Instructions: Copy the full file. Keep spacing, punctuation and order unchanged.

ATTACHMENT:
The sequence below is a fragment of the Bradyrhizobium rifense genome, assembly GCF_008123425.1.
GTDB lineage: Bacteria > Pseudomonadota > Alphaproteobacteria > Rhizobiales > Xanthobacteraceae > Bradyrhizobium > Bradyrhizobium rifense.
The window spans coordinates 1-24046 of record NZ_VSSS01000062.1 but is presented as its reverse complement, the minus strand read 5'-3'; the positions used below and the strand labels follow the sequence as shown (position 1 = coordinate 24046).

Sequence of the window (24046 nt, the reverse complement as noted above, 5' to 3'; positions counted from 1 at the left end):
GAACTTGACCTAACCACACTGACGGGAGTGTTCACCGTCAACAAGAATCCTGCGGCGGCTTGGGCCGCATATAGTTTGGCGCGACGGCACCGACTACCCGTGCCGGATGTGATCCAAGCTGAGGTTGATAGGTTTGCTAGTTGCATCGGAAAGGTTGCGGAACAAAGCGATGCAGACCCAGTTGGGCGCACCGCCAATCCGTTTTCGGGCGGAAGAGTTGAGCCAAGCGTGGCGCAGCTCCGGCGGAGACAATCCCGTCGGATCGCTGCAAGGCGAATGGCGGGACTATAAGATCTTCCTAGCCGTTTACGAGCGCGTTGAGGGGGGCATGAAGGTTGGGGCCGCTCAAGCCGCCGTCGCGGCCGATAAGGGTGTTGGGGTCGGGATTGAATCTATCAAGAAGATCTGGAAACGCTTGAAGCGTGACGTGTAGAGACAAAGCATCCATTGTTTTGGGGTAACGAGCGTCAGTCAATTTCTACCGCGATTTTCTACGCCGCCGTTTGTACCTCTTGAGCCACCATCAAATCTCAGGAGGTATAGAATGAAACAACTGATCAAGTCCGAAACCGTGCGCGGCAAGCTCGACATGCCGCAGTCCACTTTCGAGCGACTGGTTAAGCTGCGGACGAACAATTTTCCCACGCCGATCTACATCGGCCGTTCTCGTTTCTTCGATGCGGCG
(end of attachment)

The sequence below is a fragment of the Bradyrhizobium rifense genome, assembly GCF_008123425.1.
GTDB lineage: Bacteria > Pseudomonadota > Alphaproteobacteria > Rhizobiales > Xanthobacteraceae > Bradyrhizobium > Bradyrhizobium rifense.
The window spans coordinates 1-24046 of record NZ_VSSS01000062.1 but is presented as its reverse complement, the minus strand read 5'-3'; the positions used below and the strand labels follow the sequence as shown (position 1 = coordinate 24046).

Sequence of the window (24046 nt, the reverse complement as noted above, 5' to 3'; positions counted from 1 at the left end):
GAACTTGACCTAACCACACTGACGGGAGTGTTCACCGTCAACAAGAATCCTGCGGCGGCTTGGGCCGCATATAGTTTGGCGCGACGGCACCGACTACCCGTGCCGGATGTGATCCAAGCTGAGGTTGATAGGTTTGCTAGTTGCATCGGAAAGGTTGCGGAACAAAGCGATGCAGACCCAGTTGGGCGCACCGCCAATCCGTTTTCGGGCGGAAGAGTTGAGCCAAGCGTGGCGCAGCTCCGGCGGAGACAATCCCGTCGGATCGCTGCAAGGCGAATGGCGGGACTATAAGATCTTCCTAGCCGTTTACGAGCGCGTTGAGGGGGGCATGAAGGTTGGGGCCGCTCAAGCCGCCGTCGCGGCCGATAAGGGTGTTGGGGTCGGGATTGAATCTATCAAGAAGATCTGGAAACGCTTGAAGCGTGACGTGTAGAGACAAAGCATCCATTGTTTTGGGGTAACGAGCGTCAGTCAATTTCTACCGCGATTTTCTACGCCGCCGTTTGTACCTCTTGAGCCACCATCAAATCTCAGGAGGTATAGAATGAAACAACTGATCAAGTCCGAAACCGTGCGCGGCAAGCTCGACATGCCGCAGTCCACTTTCGAGCGACTGGTTAAGCTGCGGACGAACAATTTTCCCACGCCGATCTACATCGGCCGTTCTCGTTTCTTCGATGCGGCG